top U.S. university. I asked her when she graduated from Baghdad University and she replied, "1985." She then said she taught
high school for a few years. But, her next statement kind of shocked the students, most of whom only knew what U.S. propaganda
had thrust on the public. She said, "In those days, we had freedom. Under Saddam, we had total freedom. Not so today. My niece,
a Christian, has to be fully-veiled when she leaves the house, despite it being against her beliefs. Plus, what there is of
an education system today in Iraq is pathetic."
Today, I sent Professor Mohammed the Al-Jazeera article about banning visitors from Saddam’s graveside.
Here is his response:
This is nonsense...and will arouse Muslim sentiment against them. In ANY human system, you cannot prevent
people from having their views of the dead. And if the Iraqi puppets enforce this ban, it will only achieve what is beyond
their wildest dreams: the people will lionize him more than ever.
This is not the first time people were stopped from visiting Saddam’s grave. On the first anniversary
of his death, thousands were not allowed to pay tribute. According to an article in The Times of London, called , "Thousands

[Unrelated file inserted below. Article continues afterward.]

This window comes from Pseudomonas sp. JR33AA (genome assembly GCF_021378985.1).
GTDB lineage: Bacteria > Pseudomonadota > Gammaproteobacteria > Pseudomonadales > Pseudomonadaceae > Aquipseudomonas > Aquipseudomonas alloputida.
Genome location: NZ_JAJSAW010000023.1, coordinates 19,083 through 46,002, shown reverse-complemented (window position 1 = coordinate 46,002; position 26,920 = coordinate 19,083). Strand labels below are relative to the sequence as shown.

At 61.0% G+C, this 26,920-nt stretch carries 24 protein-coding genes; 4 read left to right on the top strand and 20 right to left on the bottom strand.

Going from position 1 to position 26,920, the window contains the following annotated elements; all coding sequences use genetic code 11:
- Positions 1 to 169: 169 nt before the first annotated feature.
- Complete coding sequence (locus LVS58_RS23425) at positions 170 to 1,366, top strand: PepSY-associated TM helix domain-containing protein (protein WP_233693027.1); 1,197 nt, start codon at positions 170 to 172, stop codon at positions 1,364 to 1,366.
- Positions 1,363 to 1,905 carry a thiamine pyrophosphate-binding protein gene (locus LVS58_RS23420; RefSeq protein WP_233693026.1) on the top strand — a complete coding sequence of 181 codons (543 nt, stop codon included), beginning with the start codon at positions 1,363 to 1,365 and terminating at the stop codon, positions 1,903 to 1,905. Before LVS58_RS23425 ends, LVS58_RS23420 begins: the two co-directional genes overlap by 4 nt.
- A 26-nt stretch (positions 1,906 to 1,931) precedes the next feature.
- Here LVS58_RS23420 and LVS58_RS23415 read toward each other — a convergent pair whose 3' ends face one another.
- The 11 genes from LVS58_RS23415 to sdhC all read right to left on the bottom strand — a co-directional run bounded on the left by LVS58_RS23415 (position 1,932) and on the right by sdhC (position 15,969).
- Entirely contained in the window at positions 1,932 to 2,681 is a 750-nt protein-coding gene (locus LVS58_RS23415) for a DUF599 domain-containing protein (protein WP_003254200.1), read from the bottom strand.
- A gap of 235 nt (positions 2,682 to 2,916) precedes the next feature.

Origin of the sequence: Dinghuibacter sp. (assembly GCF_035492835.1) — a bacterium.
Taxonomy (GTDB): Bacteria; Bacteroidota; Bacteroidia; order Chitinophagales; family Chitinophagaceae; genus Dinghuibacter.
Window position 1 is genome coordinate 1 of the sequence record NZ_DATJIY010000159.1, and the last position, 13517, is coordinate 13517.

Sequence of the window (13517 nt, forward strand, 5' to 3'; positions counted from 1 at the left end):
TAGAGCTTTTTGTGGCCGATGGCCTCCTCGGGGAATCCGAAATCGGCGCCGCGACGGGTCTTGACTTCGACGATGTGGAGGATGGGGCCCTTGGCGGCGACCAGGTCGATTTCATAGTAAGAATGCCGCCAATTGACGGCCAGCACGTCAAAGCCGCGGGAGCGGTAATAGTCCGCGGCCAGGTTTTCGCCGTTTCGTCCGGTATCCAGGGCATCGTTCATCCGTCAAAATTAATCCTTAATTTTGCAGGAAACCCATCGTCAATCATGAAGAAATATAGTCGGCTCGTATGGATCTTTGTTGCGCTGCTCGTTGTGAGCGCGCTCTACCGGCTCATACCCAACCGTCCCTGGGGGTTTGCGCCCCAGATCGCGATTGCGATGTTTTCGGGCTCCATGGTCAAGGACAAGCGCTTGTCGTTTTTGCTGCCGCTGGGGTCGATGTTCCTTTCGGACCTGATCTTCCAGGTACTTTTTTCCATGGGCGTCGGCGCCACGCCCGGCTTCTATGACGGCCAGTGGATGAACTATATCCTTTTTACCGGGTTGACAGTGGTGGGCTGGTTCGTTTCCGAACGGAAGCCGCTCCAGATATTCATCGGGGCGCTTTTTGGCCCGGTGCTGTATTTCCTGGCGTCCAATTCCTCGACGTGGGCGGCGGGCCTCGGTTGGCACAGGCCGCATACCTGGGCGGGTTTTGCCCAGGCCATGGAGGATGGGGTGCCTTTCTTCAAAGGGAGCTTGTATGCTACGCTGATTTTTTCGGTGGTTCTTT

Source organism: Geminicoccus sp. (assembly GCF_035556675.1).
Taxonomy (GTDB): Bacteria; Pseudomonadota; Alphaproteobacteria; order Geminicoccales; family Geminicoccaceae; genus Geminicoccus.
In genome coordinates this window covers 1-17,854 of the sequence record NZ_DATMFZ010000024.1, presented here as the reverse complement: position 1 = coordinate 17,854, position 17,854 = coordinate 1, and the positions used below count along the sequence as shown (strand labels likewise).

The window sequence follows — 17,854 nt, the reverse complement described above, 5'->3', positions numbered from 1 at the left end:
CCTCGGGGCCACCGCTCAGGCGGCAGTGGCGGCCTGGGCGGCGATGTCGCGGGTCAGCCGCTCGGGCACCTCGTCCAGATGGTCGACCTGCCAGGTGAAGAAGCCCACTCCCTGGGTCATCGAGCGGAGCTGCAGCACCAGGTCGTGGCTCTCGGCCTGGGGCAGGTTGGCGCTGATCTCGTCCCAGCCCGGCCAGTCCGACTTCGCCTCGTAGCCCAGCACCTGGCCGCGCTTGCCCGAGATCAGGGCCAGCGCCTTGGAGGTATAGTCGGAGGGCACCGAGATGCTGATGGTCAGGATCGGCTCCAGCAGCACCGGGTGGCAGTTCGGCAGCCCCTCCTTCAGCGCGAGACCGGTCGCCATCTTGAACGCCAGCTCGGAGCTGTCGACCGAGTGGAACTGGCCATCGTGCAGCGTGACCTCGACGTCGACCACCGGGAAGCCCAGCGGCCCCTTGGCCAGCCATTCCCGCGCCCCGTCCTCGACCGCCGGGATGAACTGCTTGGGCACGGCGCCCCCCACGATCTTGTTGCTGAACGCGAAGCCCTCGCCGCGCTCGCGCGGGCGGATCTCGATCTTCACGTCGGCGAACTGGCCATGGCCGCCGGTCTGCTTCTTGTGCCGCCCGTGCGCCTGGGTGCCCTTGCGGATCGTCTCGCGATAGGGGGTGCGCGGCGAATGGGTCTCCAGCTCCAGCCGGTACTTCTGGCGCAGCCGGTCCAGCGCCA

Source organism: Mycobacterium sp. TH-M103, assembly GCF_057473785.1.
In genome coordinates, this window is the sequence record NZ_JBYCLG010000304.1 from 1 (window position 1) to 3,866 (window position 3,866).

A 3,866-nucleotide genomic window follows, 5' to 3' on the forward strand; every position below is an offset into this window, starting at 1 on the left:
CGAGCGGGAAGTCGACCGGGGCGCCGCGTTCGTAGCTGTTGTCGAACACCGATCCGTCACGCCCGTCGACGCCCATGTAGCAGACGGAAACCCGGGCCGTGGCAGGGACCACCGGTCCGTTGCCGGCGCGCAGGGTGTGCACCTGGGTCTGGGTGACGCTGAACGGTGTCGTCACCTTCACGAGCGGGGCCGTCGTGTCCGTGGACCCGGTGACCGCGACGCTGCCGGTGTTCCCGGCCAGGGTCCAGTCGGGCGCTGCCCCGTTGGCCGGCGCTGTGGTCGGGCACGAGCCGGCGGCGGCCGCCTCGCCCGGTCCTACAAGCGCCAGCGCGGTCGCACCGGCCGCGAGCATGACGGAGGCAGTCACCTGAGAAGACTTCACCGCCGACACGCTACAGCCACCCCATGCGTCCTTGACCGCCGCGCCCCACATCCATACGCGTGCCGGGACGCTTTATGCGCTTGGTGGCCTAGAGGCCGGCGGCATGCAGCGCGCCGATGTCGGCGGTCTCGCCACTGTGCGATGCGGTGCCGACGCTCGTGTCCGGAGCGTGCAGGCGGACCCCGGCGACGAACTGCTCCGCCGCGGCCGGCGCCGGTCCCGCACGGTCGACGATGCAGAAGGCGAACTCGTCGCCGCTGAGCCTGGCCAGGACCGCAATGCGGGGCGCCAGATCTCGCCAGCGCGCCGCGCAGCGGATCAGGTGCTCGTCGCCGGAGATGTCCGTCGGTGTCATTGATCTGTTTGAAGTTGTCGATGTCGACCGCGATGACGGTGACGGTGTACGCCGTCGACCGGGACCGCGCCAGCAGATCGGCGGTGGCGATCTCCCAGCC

Prevented from Visiting Saddam Tomb on Anniversary of Execution," and published on December 30, 2007:
A handful of Saddam Hussein supporters wept at a graveside in a village north of Baghdad today on the first
anniversary of his execution, while thousands more were preventing from visiting the tomb because of heightened security…
… In the nearby village of al-Dawr thousands of people had planned a demonstration to condemn the execution
followed by a march to Saddam’s graveside, but their movement was restricted by an indefinite curfew imposed from Saturday,
said Selam al-Abid, a former guard to Saddam.
In December 2003, after the announcement of Saddam’s capture by U.S. troops, the streets of Baghdad
were filled with pro-Saddam supporters. The following day, U.S. military personnel surrounded a Baghdad school, Adnan Kheiralla
Boy’s School, and dragged about 40 students by their hair and held them for a couple of days in cages. Their crime?
They had a picture of Saddam Hussein in their class.
Such actions are not indicative of a "democratic" society, one that was forced on Iraq by the U.S. The other
day, I saw an automobile bumper sticker with the words "Free Iraq" on it, commemorating the new democratic Iraq. Another sticker,